datebook: february 2010

On the fifteenth(ish) of every month, we publish a look ahead at the arts events that we're most psyched about for the upcoming month. Know of something coming up at one of our participating organizations that you think should be in the datebook? Let us know!


visual art

SAM Next: Heide Hinrichs at Seattle Art Museum

German-born Seattle-based artist Heide Hinrichs makes art out of stuff--everyday stuff, like dead soccer balls and string. In so doing, she makes the stuff transcend its ordinariness. She makes the stuff turn itself inside out and whisper its stories. "Stagger out into the light after losing everything and there are her sculptures on the floor, the flayed skin of soccer balls hung up on a wire or deflated inner tubes curled as if smoked in a fire." - Regina Hackett
Through June 13th, 2010 at Seattle Art Museum

Taking Aim: Unforgettable Rock 'n' Roll Photographs selected by Graham Nash @ EMPSFM

Did you know that in addition to being a member of the seminal rock group Crosby, Stills & Nash, rocker Graham Nash is also a well-known photographer, collector, and pioneer in digital imaging and printing? True story! Nash has trained his curatorial eye on some of the best- and least-known images from the history of rock 'n' roll for EMP's exhibit, and the exhibit also includes a Nash-narrated audio tour. Rock.
Opens February 6th, 2010 at EMPSFM


Love Song at ArtsWest

From a review of the Melbourne production "Love Song is hardly profound, and it manipulates your emotions in much the same way as a good pop song. But there's nothing wrong with that, when it's as well achieved as it is here: it doesn't insult your intelligence, and can even touch the edge of something true." A funny, deftly written play that aims (in the playwright's words) for your "squashy middle" but still manages to make you feel smart? Yes, please. Recommended for people ages 15 and up.
January 27 - February 21 at ArtsWest


Break a Heart @ On the BoardsValentine's Day can really suck, and no one understands that better than dancers...because...they're so romantical...aaaand...they fall in and out of love...a lot. Okay, we're perpetuating a stereotype (because it's TRUE) but here's what: this show, a love-themed cabaret, includes work by, like, a gajillion wonderful local choreographers and dancers. They know from dancin' and they know from heartbreak. Take the one you (think you might kinda) love. Best. Valentine's date. Ever. On the Boards' programming is best suited to mature audiences ages 16 and up.
February 11 - 14 at On the Boards


Pianist Rachel Kiyo Iwaasa: Cosmophony @ Cornish College of the Arts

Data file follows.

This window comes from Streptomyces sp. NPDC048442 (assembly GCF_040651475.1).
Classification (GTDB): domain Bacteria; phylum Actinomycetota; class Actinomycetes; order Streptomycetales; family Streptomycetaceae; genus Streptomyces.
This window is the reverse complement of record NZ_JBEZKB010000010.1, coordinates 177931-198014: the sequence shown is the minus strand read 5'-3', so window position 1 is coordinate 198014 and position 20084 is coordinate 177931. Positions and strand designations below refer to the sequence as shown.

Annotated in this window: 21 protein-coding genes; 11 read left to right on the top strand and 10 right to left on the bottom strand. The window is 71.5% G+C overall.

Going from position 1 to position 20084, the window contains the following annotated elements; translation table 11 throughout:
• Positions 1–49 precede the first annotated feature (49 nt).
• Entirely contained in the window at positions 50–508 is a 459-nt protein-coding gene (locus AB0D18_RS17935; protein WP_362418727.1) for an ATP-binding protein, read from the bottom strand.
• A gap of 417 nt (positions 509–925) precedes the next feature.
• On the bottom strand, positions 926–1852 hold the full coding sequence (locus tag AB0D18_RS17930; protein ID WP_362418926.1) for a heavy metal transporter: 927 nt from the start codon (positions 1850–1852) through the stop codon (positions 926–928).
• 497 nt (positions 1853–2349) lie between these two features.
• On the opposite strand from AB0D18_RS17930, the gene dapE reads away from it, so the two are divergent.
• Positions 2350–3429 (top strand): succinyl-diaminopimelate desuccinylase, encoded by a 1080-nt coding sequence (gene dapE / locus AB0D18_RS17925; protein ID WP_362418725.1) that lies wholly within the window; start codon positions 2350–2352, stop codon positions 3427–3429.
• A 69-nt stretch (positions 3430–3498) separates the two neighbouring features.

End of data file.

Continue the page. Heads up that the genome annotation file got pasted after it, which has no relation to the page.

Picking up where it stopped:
Okay, we're no great fans of concept for concept's sake and this show, a recital of new works for solo piano inspired by the solar system, seems pretty concepty. However, sometimes a good concept provides just the kind of restriction artists need to make their work better, and just the kind of road map an audience needs to find their way in. We think that may be the case here, where celebrated Canadian pianist Iwaasa plays her way through the cosmos. If you've been curious about classical music but wondered how, without lyrics or dance-beats, to get into it, this could be for you.
February 6th at the PONCHO Performance Hall at Cornish College of the Arts

Russian National Orchestra at Seattle Symphony

When it comes to classical music, Russia's got game. Even if you know zero about music, we bet you can name at least one Russian composer. Why? Because there are a zillion of them and they are all awesome. Hello? Shostakovich much? Rachmaninov? Did you like Peter and the Wolf when you were little? Thank you, Mr. Prokofiev. And, what's that? Did somebody say Tchaikovsky? Okay, so, it should come as no surprise that the Russian National Orchestra is, like, fully off the chain. London's Evening Standard said "They played with such captivating beauty that the audience let out an involuntary sigh of pleasure at the end." and Gramophone magazine asks "Should human beings be able to play like this?"
February 17th at Seattle Symphony


Awesome Land: Women of Dirt

This is a documentary about the heretofore overlooked ladies of dirt-biking (being newly educated in the world of lady dirt-biking, we would like to immediately register our distaste for the term "dirt bunnies" which we will defintely NOT be using ever. Again.) Anyway, women who downhill race, dirt jump, and freeride are clearly the coolest, and though we prefer to glide gently along clean, flat biking surfaces, we are super excited about living vicariously for a couple of hours through some brave chicks who like a little more mud in their diets.
February 5 - 11 (note: Feb 5th is this films' national opening and will likely sell out) at Northwest Film Forum

Kurosawa-sensei at SIFF Cinema

You already love Akira Kurosawa. You do. "But I've never heard of him" you say. That may be, but you've heard of Quentin Tarantino, right? Spike Lee? John Woo, Martin Scorcese, George Lucas? Or perhaps you've heard of a little-known filmmaker by the name of Stephen Speilberg? All of these legends of the cinema have drawn inspiration from Japanese master Akira Kurosawa, who Fellini called "the greatest living example of what an author of the cinema should be." If you like movies at all get yourself to SIFF Cinema in February when they are showing five of his films, The Bad Sleep Well, The Hidden Fortress, High and Low, The Seven Samurai, and Stray Dog.
February 5 - 15 at SIFF Cinema

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